If you look closely, you will also notice that the balusters were sawn horizontally, (picture of middle motif). The charming elements with carvings on them were reused to serve as a decorative whole.



It would, however, seem that the cabinetmaker was not completely aware of how to use Liège woodcarving or how to apply compositions of ornaments on furniture. He seems to have reversed the compositions of the Liège ornaments, which are thus upside down. A mistake you immediately notice if you know a thing or two about Liège furniture and compositions.
Despite this, it’s still an intriguing piece of furniture.

 
Compositions of ornaments, reversed (Liège furniture)

Liège style furniture


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A visit to the antiques fair is definitely worth your time and if you combine it with a cultural visit to the city of Namur, you’re sure to have a wonderful day.
 I also took a number of pictures during
ANTICA Namur 2014.

Enjoy

Painted wooden panelling




The antiques fair ANTICA Namur 2014 



The antiques fair ANTICA Namur 2014 in Belgium


A beautiful carved and gilded mirror on one of the stands, Antica 2014


Rococo style mirror carved and gilded



Beautiful panelling with ornaments

Beautiful carved ornaments polychrome


http://www.patrickdamiaens.be



Monday, 10 November 2014

CARVING A ROSETTE IN WOOD | Louis XVI-style rosette ornament | Decoration and Wood Carved Appliques | Hand Carved Wood Rosettes



 Patrick Damiaens
Ornamental Woodcarver




CARVING A ROSETTE IN WOOD












Rosette, Ornament

A rosette is a practical ornament, for which the possibilities for application are nearly endless. This ornament can already be found in the time of the ancient Greeks and Romans, where it is mainly used as an architectural decoration.
In the Netherlands, the term rosette is commonly used, but in Flanders, people also tend to refer to the rosette as “Rosace”, a word originating from France.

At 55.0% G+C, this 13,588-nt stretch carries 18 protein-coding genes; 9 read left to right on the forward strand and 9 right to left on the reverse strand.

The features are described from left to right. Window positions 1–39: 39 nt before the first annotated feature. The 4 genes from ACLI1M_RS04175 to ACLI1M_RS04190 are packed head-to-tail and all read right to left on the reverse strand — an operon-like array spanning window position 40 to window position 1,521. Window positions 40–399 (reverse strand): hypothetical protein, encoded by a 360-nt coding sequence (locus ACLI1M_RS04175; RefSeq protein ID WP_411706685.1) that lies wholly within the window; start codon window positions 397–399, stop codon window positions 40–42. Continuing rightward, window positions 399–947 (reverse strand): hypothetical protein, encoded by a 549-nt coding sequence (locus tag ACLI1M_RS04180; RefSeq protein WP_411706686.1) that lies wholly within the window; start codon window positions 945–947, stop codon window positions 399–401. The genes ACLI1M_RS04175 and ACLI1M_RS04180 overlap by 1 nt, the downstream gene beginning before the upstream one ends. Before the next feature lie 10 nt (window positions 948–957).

In the Gothic style period, this ornament can be found, for instance, as the keystone of ribbed vaults. The rosette can be found throughout almost every style period in history, each time embodying the specific features and characteristics of these periods. But the period between 1750 and 1850 marks an era in which this ornament became even more popular, resulting in a wider use and a more imaginative variety of combinations and applications. It became a distinguishing feature for the Louis XVI style.
Rosettes come in all shapes and sizes. Most common is a round-shaped rosette, but square, rectangular or even diamond-shaped rosettes aren’t that uncommon either.


Several rosettes, Don Bosco Liège

 
As I mentioned before, this ornament was widely used during the Classicistic period (1750-1850). Classicism is a reaction to Baroque and Rococo and combines elements of Greek and Roman art or elements from the classical antiquity in general. The rosette is a separately placed flower-shaped ornament, with flower petals, acanthus leaves, oak leaves or even laurel leaves stretching outward from a central point. 

There are more sophisticated rosette designs, which consist of a combination of several motifs (e.g. a combination of acanthus leaves and laurel leaves) and then there’s the twisted rosette design, which consists of various types of leaf motifs as well.


 Rosette ,this ornament is typical Louis XVI style, Versailles
 
From the 17th century onward we notice that rosettes are often used as a decorative ornament on tables and chairs. They can particularly be found on twisted wooden designs or on baluster-shaped legs and form the central part of the H- or X-shaped joints between the legs of tables or chairs. (See picture) 
By the end of the 18th century, during the French classicistic Louis XVI style period, this ornament is widely applied to furniture and other interior elements. It is used so often that it becomes a characteristic feature of this period. 



Below you will find a short impression of the carving of this ornament. The design for this rosette was provided by the client, which is quite common practice. The design is inspired by an existing piece of furniture, which was carved in walnut.

CARVING A ROSETTE,various stages
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Rosette in wood | First a design is created